SLIDESHOW: Raven Priest’s Answer to Mass Lockdown

A rural Kansas parish has been making headlines because its young pastor wanted to celebrate with his flock even when they are all stuck at home.

Father Nathan Haverland is a “Raven priest” was named the Outstanding Young Alumnus of Benedictine College in Atchison, Kansas, last year and gave a speech about how Benedictine College changed his life.

Now, as pastor St. Gregory the Great Parish in Marysville and St. Malachy in nearby Beattie, he is in the news for his approach to celebrating Mass with his parishioners.http://theleaven.org/rural-pastor-celebrates-mass-with-his-parishioners/

“He asked parishioners to send him a digital photo of their families,” reported The Leaven. “He then printed the pictures, one per piece of paper. Then, he taped them to the pews in St. Gregory Church.”

About 500 photos now fill the church so that it is full of the people who would normally be there, but can only watch online.

“I got this idea from a post I saw on social media about a priest in the hard-hit area of Italy who asked his parishioners to send in pictures for him to print and put in the pews,” he told The Leaven. “When I saw that post, I knew that was what I needed to do!”

“As tragic as this is,” he continued, “I can’t help but think of all the amazing fruit that’s coming from this situation. Families are spending more time together than they ever have, and people are longing to go to church more than they ever have.”

Haverland is a Benedictine graduate from 2005 who once wanted to be an astronaut and did post-graduate studies in nuclear engineering. He had no faith when he came to Benedictine College.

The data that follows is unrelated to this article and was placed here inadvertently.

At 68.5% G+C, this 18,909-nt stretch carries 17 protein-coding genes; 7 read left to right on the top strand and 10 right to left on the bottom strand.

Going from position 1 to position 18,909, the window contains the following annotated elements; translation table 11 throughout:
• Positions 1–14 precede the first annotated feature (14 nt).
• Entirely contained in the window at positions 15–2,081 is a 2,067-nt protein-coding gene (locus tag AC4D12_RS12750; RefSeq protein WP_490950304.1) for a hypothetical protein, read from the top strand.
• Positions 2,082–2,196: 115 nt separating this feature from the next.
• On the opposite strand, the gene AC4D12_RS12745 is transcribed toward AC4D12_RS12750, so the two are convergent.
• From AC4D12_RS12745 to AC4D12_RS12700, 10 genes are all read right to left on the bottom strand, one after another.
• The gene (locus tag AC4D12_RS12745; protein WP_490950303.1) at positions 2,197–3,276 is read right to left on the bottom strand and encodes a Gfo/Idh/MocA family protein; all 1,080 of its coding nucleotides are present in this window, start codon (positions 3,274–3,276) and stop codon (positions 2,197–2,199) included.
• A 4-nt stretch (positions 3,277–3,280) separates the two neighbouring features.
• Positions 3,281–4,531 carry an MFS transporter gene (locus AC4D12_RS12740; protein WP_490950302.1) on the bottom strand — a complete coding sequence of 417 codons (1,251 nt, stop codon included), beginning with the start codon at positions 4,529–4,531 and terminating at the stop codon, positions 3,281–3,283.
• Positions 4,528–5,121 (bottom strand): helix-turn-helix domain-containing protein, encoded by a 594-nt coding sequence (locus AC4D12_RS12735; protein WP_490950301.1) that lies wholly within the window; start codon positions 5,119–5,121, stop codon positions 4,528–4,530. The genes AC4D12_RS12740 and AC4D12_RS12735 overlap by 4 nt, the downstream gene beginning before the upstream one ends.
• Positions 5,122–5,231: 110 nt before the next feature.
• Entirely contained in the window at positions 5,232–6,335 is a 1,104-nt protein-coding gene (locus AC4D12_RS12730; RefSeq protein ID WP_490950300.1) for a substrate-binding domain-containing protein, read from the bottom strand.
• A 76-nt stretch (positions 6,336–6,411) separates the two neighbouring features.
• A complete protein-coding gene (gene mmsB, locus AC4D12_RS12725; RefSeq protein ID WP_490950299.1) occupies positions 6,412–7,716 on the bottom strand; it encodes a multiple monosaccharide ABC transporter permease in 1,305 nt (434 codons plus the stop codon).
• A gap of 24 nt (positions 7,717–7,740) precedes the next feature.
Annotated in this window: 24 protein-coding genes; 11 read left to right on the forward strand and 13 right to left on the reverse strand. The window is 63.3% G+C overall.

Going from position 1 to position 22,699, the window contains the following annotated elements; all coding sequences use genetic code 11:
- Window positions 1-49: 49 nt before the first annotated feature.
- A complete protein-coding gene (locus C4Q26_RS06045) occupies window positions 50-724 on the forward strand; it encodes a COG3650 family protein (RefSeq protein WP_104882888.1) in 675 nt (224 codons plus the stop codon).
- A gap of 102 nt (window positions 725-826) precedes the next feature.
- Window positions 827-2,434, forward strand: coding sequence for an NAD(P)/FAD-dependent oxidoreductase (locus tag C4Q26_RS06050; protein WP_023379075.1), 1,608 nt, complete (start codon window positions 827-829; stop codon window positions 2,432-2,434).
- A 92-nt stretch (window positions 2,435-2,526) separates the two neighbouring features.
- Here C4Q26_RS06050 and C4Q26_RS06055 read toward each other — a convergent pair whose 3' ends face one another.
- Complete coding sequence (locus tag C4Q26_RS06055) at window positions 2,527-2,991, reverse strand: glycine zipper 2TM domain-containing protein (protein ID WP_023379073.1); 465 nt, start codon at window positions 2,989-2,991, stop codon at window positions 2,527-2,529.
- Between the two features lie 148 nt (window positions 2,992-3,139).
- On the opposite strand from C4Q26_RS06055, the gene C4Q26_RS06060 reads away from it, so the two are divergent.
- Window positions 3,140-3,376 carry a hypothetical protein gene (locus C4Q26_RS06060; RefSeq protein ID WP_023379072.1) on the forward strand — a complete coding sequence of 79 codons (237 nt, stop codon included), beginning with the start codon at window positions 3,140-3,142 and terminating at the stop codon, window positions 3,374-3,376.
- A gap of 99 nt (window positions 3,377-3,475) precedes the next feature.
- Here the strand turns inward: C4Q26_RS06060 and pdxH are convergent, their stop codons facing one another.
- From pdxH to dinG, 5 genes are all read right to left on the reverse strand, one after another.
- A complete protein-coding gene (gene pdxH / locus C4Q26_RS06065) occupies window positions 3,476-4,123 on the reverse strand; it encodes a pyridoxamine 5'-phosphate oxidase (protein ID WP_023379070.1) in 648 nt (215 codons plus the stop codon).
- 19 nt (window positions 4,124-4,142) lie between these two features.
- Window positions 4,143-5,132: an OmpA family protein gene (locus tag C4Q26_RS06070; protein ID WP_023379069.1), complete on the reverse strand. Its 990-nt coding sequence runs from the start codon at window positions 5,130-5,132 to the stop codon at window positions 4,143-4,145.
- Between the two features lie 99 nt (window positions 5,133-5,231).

“Sunday was just another weekend day, just another Saturday,” he said. “I didn’t know anything about God.”

That all changed at Benedictine. During his junior year, Haverland took a Theology course that changed his life. He said it was the point at which he started falling in love with the Church. Later that year, he was baptized and confirmed and received his First Communion.

“It was very beautiful — it was the beginning of my life as a Catholic,” he said. “I still never would have imagined that I would be a priest at that point.”

He received a scholarship to the University of Michigan, one of the top nuclear engineering programs in the country. But he wanted more. He talked to Kansas City-Kansas Archbishop Joseph Naumann, went to seminary and was ordained in 2013. Since he had no childhood parish, he was able to offer his first Mass at St. Benedict’s Abbey, where he had been confirmed just nine years before.

Benedictine College is using the hashtag #RavensWillRise to mark its stories of hope in the midst of the coronavirus crisis.

Father Haverland as a rural pastor, shares the sense that the lockdown will bring about a spiritual awakening.

“I can’t help but think of the many saints that have come before us who have lived during some really tragic times like this,” he told The Leaven. “Instead of shying away in fear, they rose to the occasion with their talents and creativity to somehow make humanity better and get through those challenging times.

“I have always looked up to them in admiration. And now I realize that we have the opportunity to do the same.”

Benedictine College

Founded in 1858, Benedictine College is a Catholic, Benedictine, residential, liberal arts college located on the bluffs above the Missouri River in Atchison, Kansas. The school is honored to have been named one of America’s Best Colleges by U.S. News & World Report, the best private college in Kansas by The Wall Street Journal, and one of the top Catholic colleges in the nation by First Things magazine and the Newman Guide. It prides itself on outstanding academics, extraordinary faith life, strong athletic programs, and an exceptional sense of community and belonging. Benedictine College is dedicated to transforming culture in America through its mission to educate men and women within a community of faith and scholarship.